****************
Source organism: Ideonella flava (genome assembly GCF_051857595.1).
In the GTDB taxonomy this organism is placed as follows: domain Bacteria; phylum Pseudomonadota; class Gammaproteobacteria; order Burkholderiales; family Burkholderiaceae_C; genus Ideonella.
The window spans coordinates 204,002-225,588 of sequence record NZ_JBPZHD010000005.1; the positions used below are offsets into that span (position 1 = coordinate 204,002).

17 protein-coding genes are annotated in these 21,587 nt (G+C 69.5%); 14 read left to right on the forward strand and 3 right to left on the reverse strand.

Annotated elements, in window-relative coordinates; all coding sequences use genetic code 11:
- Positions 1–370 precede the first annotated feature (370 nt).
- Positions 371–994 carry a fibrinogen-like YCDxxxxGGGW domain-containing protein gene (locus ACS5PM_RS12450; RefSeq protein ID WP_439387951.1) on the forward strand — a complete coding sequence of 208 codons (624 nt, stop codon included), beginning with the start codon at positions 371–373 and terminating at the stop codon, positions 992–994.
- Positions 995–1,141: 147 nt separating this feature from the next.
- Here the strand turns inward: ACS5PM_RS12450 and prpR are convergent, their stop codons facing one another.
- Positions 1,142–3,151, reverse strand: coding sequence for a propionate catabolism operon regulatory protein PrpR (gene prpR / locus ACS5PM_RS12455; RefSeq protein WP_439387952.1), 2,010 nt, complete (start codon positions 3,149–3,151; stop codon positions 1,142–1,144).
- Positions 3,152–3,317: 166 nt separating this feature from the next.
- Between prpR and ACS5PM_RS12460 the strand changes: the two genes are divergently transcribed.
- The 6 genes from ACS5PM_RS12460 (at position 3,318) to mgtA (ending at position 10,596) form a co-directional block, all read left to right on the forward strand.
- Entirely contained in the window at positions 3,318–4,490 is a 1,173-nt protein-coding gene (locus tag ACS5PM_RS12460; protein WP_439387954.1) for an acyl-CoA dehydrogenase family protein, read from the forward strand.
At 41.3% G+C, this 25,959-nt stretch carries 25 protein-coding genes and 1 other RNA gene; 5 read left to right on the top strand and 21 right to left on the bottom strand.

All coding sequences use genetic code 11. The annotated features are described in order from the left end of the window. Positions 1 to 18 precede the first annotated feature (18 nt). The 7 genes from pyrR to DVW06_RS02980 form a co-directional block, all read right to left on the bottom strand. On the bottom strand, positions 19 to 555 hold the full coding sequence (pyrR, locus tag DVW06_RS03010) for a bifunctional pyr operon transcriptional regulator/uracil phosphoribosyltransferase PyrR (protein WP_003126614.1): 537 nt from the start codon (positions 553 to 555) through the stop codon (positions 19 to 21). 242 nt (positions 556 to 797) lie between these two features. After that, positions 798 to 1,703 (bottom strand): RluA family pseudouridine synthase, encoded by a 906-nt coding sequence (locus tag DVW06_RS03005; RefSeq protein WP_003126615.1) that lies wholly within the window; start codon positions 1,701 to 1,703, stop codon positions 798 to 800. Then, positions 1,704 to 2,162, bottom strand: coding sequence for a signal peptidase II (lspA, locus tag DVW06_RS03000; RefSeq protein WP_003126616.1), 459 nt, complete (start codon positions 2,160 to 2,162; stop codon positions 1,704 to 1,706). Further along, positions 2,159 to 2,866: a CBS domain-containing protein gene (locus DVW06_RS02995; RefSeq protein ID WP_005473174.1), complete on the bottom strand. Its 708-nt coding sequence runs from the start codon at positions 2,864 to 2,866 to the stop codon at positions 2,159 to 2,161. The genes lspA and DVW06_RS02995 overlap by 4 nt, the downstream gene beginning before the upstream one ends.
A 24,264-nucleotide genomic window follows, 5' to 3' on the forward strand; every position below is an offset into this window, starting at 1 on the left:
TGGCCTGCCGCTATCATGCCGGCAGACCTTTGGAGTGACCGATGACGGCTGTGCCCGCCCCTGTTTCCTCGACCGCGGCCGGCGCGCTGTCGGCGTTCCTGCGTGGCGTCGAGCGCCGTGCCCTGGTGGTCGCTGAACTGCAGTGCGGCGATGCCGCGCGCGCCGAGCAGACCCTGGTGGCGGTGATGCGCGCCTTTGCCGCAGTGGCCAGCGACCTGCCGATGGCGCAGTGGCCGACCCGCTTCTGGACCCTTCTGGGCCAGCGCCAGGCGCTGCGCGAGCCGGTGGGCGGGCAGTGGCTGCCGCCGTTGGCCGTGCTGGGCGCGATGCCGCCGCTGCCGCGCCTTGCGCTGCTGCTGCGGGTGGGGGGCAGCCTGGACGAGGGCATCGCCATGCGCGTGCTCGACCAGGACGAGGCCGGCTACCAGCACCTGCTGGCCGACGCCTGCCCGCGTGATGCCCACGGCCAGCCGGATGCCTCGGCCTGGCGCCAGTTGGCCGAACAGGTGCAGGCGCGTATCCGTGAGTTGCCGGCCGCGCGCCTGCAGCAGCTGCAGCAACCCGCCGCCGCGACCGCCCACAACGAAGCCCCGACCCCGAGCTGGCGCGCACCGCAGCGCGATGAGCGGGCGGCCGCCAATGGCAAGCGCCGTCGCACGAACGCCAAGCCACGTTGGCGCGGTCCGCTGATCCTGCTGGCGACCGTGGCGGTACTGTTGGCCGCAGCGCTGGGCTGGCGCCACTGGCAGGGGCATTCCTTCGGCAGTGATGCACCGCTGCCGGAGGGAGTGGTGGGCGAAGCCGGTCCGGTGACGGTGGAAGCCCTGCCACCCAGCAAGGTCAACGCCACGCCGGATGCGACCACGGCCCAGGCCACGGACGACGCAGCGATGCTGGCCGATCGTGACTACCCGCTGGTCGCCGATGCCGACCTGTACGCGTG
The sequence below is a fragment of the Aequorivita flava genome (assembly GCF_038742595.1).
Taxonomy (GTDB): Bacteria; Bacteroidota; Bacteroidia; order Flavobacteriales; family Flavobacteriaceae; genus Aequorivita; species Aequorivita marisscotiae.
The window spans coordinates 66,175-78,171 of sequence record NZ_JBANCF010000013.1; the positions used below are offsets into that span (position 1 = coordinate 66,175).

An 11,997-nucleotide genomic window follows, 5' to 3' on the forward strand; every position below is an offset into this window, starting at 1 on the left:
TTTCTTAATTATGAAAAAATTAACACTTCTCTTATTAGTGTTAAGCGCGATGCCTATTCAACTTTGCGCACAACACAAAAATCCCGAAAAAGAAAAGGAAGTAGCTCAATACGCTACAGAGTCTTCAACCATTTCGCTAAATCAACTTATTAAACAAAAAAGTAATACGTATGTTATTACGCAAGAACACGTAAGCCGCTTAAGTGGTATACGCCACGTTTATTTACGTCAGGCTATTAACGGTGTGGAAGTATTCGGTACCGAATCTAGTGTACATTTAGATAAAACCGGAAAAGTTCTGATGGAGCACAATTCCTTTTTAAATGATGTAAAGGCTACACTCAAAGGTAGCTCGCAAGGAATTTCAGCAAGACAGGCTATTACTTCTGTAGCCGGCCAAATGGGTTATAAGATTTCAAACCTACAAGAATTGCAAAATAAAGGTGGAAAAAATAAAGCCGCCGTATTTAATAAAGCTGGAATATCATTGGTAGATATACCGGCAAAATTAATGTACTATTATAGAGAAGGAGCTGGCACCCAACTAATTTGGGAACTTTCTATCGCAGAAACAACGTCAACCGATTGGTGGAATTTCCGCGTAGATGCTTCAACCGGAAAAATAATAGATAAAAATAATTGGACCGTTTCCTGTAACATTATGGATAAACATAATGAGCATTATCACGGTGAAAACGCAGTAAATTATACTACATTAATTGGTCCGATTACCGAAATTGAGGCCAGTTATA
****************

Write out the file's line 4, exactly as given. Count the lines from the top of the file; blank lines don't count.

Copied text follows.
17 protein-coding genes are annotated in these 21,587 nt (G+C 69.5%); 14 read left to right on the forward strand and 3 right to left on the reverse strand.